The Start of the Sand

I didn't linger long in Fort Dauphin, I had the long road west stretching away, a route that would take me through the Badlands - this is actually the only part of Madagascar that I had been warned about, for once everyone seemed to be in agreement, it's an area to be avoided. Ho Hum It's my only route out of FD because I'm definitely not going to go back up the muddy tracks again. I loaded up Suzi and headed off on a fine sunny day.
The track heading west took me through tropical plantations of strange looking plants - I think they might be Sisal.

To my relief, no sign of mud except some small patches like this one in the middle of a village where the local pigs were out and about enjoying themselves

and causing a hazard to traffic as they wallowed in the muddy road.

The soft deep sand took a while to get used to, and there was little other traffic- these guys were the only bike riders I met - they work for an NGO and were most surprised to see a woman riding a bike, AND coping better with the sand than they were!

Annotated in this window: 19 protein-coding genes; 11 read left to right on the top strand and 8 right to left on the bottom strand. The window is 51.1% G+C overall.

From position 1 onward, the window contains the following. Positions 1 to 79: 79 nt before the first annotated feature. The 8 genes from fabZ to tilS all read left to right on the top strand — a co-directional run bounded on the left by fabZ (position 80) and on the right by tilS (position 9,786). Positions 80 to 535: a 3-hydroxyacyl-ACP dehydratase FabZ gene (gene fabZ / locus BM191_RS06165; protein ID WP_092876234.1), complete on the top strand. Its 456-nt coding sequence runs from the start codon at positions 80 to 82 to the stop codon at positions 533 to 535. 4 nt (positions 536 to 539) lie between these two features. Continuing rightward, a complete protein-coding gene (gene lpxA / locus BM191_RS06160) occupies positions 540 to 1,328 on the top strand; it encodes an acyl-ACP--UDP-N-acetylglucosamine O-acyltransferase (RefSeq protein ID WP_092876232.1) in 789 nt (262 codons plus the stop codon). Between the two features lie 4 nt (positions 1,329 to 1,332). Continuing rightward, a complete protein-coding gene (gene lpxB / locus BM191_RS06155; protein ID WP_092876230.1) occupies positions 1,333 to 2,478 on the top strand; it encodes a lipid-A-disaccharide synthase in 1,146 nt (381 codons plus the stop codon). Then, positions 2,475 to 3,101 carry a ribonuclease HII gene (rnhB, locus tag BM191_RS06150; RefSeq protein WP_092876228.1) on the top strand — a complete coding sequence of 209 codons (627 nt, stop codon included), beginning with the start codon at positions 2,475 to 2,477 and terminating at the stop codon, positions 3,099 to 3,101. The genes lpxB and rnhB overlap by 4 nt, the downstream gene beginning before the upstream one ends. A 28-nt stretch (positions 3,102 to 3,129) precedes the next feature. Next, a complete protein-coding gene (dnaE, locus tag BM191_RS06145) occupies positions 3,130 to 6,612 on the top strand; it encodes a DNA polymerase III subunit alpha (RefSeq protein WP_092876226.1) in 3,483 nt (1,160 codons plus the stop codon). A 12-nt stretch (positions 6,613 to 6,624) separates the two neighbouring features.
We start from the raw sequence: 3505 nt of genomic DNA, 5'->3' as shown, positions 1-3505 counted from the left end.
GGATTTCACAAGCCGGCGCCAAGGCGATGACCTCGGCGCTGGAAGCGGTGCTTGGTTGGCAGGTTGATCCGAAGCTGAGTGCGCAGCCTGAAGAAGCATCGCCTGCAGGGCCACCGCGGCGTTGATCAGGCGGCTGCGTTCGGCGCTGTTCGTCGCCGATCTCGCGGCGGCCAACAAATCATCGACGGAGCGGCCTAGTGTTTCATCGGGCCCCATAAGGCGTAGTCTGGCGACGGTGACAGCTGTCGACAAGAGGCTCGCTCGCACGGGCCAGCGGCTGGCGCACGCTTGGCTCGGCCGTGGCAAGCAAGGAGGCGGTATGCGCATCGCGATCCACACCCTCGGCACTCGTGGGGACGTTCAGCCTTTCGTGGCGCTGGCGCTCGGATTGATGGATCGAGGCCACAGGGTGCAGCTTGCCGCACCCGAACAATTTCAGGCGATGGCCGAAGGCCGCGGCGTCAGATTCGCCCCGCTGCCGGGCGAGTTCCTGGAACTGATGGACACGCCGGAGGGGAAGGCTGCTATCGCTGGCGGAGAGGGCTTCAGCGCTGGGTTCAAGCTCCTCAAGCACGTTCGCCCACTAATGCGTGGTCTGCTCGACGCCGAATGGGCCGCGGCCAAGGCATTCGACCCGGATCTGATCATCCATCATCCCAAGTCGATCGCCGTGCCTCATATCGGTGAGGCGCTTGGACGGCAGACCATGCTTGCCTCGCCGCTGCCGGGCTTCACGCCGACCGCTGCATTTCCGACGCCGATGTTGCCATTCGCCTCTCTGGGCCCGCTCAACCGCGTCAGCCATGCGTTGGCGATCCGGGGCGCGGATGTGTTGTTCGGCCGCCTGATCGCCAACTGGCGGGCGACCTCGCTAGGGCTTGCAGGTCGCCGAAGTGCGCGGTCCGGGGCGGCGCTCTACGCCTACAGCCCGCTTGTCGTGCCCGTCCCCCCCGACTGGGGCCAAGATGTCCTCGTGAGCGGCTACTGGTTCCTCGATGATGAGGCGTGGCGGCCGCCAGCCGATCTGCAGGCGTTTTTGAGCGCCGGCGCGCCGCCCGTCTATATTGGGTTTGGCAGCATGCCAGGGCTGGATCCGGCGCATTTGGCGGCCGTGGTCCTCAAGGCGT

Zebu were aplenty and mindful of the area’s reputation for zebu rustling and the gunmen who do it, I kept my eyes open. I was hopeful that the locals would not mistake me for a zebu rustler, but comforted myself with the thought that they’d realise I wouldn't be able to carry one far on my bike until I spotted this little guy and his mother

So very cute and so young that his umbilical cord was still attached to him

They trotted off

The zebu are a bit of a liability on the road, often they are just roaming free and have no road sense.
I might not have seen many people on this trail, but I did see quite a few animals, including this fellow

A tortoise which was a bit camera shy